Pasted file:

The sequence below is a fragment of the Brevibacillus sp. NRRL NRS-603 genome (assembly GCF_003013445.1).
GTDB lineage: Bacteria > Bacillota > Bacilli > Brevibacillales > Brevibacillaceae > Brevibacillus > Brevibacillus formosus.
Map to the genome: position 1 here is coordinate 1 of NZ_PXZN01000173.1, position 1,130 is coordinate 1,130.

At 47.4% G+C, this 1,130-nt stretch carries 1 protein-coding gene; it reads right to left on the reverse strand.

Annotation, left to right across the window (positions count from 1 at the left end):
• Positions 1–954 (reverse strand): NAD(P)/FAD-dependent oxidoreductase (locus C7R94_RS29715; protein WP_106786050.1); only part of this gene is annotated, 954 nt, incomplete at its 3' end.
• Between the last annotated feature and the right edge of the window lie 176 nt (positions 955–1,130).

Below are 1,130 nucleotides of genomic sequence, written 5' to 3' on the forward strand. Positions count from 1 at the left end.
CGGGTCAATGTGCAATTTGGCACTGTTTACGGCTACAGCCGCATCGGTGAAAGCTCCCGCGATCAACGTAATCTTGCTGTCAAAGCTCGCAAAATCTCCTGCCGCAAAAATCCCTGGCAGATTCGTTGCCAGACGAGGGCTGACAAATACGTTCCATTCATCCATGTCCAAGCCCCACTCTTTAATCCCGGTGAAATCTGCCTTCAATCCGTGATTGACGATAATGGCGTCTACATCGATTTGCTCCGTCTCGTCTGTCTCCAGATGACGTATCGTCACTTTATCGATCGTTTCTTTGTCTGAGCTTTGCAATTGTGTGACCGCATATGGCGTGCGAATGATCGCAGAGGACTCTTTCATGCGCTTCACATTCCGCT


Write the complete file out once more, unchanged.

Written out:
The sequence below is a fragment of the Brevibacillus sp. NRRL NRS-603 genome (assembly GCF_003013445.1).
GTDB lineage: Bacteria > Bacillota > Bacilli > Brevibacillales > Brevibacillaceae > Brevibacillus > Brevibacillus formosus.
Map to the genome: position 1 here is coordinate 1 of NZ_PXZN01000173.1, position 1,130 is coordinate 1,130.

At 47.4% G+C, this 1,130-nt stretch carries 1 protein-coding gene; it reads right to left on the reverse strand.

Annotation, left to right across the window (positions count from 1 at the left end):
• Positions 1–954 (reverse strand): NAD(P)/FAD-dependent oxidoreductase (locus C7R94_RS29715; protein WP_106786050.1); only part of this gene is annotated, 954 nt, incomplete at its 3' end.
• Between the last annotated feature and the right edge of the window lie 176 nt (positions 955–1,130).

Below are 1,130 nucleotides of genomic sequence, written 5' to 3' on the forward strand. Positions count from 1 at the left end.
CGGGTCAATGTGCAATTTGGCACTGTTTACGGCTACAGCCGCATCGGTGAAAGCTCCCGCGATCAACGTAATCTTGCTGTCAAAGCTCGCAAAATCTCCTGCCGCAAAAATCCCTGGCAGATTCGTTGCCAGACGAGGGCTGACAAATACGTTCCATTCATCCATGTCCAAGCCCCACTCTTTAATCCCGGTGAAATCTGCCTTCAATCCGTGATTGACGATAATGGCGTCTACATCGATTTGCTCCGTCTCGTCTGTCTCCAGATGACGTATCGTCACTTTATCGATCGTTTCTTTGTCTGAGCTTTGCAATTGTGTGACCGCATATGGCGTGCGAATGATCGCAGAGGACTCTTTCATGCGCTTCACATTCCGCT